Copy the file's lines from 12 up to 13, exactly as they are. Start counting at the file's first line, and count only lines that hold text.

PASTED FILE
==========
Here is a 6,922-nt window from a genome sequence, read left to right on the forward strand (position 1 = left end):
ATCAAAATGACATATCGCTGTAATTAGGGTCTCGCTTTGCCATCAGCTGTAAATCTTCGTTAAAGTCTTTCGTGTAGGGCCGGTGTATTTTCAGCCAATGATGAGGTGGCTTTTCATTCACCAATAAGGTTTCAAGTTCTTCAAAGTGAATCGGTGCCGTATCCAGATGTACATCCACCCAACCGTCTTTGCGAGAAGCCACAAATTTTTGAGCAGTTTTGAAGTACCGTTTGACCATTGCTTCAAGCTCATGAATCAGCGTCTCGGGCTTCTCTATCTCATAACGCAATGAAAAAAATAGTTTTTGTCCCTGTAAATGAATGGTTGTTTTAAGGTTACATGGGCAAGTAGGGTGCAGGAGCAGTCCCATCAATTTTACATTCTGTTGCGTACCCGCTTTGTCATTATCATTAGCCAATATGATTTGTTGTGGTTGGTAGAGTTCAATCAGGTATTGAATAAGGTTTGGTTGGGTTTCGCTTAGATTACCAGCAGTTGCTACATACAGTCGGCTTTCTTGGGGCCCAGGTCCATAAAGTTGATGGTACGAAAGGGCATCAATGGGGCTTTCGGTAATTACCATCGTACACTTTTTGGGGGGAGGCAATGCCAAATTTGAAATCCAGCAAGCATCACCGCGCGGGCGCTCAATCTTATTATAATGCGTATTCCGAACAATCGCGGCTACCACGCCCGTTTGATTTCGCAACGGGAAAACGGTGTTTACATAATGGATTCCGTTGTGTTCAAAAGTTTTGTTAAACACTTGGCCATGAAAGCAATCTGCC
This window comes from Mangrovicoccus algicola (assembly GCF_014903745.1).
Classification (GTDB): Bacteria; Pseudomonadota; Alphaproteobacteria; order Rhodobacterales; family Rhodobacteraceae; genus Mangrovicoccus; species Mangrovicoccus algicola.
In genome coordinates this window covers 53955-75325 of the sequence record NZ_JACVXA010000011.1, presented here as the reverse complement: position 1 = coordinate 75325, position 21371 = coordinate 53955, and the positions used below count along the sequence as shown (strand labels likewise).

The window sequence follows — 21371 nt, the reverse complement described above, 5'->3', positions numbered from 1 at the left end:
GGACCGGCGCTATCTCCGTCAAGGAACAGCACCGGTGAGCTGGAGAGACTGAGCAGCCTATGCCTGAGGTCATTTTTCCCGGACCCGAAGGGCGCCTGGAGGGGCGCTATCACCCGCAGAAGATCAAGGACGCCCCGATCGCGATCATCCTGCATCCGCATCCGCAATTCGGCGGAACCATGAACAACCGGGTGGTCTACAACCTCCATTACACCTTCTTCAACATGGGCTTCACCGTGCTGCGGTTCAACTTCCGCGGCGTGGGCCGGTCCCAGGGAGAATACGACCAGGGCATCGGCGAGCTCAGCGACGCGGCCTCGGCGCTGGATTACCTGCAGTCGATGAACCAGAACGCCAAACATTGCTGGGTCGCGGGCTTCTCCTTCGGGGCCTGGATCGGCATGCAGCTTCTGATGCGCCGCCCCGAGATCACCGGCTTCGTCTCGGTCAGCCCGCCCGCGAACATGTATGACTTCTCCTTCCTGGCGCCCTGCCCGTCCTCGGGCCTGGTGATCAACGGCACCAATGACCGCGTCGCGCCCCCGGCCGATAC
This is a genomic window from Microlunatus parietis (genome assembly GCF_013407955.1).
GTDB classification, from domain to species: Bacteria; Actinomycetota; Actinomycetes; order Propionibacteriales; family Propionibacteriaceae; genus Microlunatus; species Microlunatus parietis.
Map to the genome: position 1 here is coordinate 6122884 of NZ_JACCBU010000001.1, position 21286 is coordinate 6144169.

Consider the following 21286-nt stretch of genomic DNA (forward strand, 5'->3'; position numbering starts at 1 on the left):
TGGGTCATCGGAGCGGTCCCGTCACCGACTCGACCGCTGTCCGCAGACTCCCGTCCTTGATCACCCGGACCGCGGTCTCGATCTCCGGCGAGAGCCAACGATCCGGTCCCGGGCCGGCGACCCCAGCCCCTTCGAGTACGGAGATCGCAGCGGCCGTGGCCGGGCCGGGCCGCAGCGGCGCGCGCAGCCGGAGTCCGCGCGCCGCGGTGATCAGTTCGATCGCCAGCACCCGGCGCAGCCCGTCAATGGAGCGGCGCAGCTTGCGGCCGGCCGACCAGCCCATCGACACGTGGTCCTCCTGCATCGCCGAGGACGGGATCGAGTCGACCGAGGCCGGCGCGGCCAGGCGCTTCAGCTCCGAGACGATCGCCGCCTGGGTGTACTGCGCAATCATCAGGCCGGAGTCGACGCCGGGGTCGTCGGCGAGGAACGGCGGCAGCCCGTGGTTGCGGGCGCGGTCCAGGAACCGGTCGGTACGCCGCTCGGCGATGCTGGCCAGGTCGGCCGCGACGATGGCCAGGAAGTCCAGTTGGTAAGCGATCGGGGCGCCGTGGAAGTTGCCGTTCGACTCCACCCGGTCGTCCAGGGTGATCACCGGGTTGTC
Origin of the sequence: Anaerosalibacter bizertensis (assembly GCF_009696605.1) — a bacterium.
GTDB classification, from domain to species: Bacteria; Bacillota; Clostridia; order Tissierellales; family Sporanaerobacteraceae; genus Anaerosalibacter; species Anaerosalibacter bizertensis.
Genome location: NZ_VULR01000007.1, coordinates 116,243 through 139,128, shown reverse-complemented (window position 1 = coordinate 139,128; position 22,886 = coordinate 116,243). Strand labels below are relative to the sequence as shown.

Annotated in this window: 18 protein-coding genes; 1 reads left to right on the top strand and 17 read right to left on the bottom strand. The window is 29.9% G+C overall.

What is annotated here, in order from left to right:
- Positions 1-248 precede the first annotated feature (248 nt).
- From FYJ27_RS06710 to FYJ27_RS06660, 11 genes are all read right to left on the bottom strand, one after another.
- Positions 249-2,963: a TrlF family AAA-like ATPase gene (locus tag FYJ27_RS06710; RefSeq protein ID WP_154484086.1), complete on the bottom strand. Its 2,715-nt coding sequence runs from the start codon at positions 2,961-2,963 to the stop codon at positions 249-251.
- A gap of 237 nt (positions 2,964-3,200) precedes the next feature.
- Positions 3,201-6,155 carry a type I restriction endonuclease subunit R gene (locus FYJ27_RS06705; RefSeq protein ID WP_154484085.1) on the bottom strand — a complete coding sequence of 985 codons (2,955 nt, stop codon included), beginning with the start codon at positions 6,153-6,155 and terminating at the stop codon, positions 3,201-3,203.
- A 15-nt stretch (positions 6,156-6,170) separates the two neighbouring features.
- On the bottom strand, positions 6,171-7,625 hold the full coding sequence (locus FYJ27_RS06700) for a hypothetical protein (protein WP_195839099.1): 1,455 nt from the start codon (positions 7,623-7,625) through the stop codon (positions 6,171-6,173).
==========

TGGGTCATCGGAGCGGTCCCGTCACCGACTCGACCGCTGTCCGCAGACTCCCGTCCTTGATCACCCGGACCGCGGTCTCGATCTCCGGCGAGAGCCAACGATCCGGTCCCGGGCCGGCGACCCCAGCCCCTTCGAGTACGGAGATCGCAGCGGCCGTGGCCGGGCCGGGCCGCAGCGGCGCGCGCAGCCGGAGTCCGCGCGCCGCGGTGATCAGTTCGATCGCCAGCACCCGGCGCAGCCCGTCAATGGAGCGGCGCAGCTTGCGGCCGGCCGACCAGCCCATCGACACGTGGTCCTCCTGCATCGCCGAGGACGGGATCGAGTCGACCGAGGCCGGCGCGGCCAGGCGCTTCAGCTCCGAGACGATCGCCGCCTGGGTGTACTGCGCAATCATCAGGCCGGAGTCGACGCCGGGGTCGTCGGCGAGGAACGGCGGCAGCCCGTGGTTGCGGGCGCGGTCCAGGAACCGGTCGGTACGCCGCTCGGCGATGCTGGCCAGGTCGGCCGCGACGATGGCCAGGAAGTCCAGTTGGTAAGCGATCGGGGCGCCGTGGAAGTTGCCGTTCGACTCCACCCGGTCGTCCAGGGTGATCACCGGGTTGTC
Origin of the sequence: Anaerosalibacter bizertensis (assembly GCF_009696605.1) — a bacterium.